The RUS does also recommend increased train lengths through Brockley to 5 carriage on ELL and 12 carriages on mainline trains.

But for me the best solution for the Bakerloo line extension is to head further south, intersecting the Brockley line at Brockley, Honor Oak Park or Forest Hill. The routes are more expensive, but provide better long term enhancements to the rail network in South East London.

The other big concern I have with the Bakerloo line heading for Lewisham is that the DLR will never be able to use the same line to Catford. This will create larger problems for a DLR extension in South East London going anywhere useful.

Finally, the RUS comments that the Bakerloo extension would 'improve travel opportunities for areas such as Denmark Hill and Camberwell', the route to Lewisham via New Cross Gate would not benefit either of these areas in any way, it is likely to go through Burgess Park and Old Kent Road.

I can't see the Bakerloo line via Lewisham to Hayes as a good long term solution for South East London, but it is better than nothing.

mb said...

The bean counters may like to look at this...

http://www.tfl.gov.uk/assets/downloads/corporate/Item05-Board-30-03-2011-Business-Plan-and-Budget.pdf

P74 on talks about funding, borowing etc.

I was at a presentation with our Capital Project director last week. He pointed out that a line upgrade is (roughly) on a 40yr cycle. Consider the size of the tube, big spends will be a constant. The major systems will be on a continual cycle of renwal. Good for my employment prospects.

I'm sure it will happen but it;s a complex equation to get the best cost/benefit, to fit it in best with future upgrades and to integrate it with timetables of the rail services etc. Another reason why Ken's idea of having more control over rail services into london. The mass transit systems should be considered an itegrated service, not competing with each other. integrated Oyster ticketing is one of those wins. Paris are looking at our system with interest, TfL own the IPR (I think) so will make a few quid, but i digress.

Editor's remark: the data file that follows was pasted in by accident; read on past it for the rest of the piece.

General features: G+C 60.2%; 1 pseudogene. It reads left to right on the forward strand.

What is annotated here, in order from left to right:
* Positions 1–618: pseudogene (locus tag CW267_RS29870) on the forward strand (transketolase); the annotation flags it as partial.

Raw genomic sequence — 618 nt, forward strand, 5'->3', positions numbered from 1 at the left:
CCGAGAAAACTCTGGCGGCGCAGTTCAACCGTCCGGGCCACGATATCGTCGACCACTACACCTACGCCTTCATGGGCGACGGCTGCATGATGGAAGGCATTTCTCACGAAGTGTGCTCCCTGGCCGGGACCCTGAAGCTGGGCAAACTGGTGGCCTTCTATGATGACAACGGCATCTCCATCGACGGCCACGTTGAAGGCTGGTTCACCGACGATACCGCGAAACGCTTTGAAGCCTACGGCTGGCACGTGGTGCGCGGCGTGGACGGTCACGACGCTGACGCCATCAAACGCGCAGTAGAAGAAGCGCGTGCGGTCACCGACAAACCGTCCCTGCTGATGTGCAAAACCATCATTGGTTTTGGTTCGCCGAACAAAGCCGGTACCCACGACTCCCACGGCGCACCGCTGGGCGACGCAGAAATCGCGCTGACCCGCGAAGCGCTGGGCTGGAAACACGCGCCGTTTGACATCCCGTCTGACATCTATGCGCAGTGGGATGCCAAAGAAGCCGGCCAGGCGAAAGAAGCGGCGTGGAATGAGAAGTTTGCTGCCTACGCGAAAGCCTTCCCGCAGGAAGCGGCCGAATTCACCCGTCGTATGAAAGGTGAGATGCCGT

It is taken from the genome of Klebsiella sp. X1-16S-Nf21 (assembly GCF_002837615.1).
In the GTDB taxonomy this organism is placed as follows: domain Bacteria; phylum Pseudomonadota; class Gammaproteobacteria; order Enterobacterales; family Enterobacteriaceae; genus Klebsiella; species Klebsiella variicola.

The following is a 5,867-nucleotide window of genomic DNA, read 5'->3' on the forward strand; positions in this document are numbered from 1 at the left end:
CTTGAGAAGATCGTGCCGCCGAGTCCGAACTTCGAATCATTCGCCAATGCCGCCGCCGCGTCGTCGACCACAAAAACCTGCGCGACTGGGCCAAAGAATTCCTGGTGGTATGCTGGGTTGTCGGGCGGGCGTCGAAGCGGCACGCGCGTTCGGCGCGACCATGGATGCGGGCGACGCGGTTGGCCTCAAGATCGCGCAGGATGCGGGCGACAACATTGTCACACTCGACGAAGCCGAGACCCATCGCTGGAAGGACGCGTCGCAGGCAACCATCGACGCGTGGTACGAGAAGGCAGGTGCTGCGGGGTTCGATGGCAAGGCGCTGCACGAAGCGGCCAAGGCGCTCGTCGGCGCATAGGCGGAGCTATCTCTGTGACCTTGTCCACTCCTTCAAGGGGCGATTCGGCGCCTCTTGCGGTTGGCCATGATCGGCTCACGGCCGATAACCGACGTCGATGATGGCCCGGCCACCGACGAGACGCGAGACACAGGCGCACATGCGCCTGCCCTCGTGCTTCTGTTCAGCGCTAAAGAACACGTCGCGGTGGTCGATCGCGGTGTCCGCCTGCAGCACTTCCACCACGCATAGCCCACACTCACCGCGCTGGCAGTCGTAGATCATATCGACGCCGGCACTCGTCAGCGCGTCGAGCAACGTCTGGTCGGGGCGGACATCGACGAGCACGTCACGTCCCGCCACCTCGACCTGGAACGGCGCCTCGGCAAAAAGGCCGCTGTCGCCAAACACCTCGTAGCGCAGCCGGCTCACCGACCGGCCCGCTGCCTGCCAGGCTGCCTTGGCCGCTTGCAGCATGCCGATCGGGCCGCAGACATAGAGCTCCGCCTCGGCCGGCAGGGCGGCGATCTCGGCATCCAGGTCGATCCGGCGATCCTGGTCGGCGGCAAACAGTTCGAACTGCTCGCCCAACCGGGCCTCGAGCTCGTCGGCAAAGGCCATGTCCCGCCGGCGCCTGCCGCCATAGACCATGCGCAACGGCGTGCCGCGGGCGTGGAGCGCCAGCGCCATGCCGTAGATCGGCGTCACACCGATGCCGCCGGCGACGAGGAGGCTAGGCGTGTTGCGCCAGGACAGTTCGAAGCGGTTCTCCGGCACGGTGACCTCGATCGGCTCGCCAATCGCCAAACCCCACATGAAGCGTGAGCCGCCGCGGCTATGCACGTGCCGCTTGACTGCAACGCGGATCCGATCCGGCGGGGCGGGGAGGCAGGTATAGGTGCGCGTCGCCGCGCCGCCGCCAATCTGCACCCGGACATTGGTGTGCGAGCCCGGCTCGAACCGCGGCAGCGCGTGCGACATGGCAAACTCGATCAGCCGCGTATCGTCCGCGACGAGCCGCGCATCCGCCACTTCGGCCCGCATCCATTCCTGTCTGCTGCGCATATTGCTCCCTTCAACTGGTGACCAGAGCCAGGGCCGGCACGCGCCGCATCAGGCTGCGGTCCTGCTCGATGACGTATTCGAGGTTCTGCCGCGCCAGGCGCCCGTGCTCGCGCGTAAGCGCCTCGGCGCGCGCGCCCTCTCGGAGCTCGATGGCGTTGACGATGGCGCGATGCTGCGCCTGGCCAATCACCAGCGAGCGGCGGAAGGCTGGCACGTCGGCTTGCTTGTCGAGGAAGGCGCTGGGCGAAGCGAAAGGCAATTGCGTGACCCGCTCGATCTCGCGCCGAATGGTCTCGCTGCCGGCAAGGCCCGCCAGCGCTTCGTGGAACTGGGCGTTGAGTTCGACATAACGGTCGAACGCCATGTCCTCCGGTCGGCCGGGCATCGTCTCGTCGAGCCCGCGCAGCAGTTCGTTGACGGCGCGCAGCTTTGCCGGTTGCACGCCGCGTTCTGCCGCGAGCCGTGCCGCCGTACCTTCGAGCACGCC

plop said...

@BakerLou*,

Would that not involve reopening the top level Brockley Station? That would be excelelnt, but I seem to recall it's been ruled out previously on cost grounds.

*See what I did there?

Tommo said...

@ Plop

Reopening the Brockley High level station has been ruled out on cost grounds in its present form on an underutilised National Rail route, however it may become an attractive option if it is presented as part of a Bakerloo line extension.

Sadly, I can't help thinking that this is all wishful thinking in these cash-strapped times.

Also, any Bakerloo extension to Lewisham and beyond adds considerably to the overall length of the line. With increased length comes a decrease in reliability. This applies to lines on all metro systems and is a key advantage that the Paris Metro for example
(with its relatively short lines) enjoys over London Underground.

Anonymous said...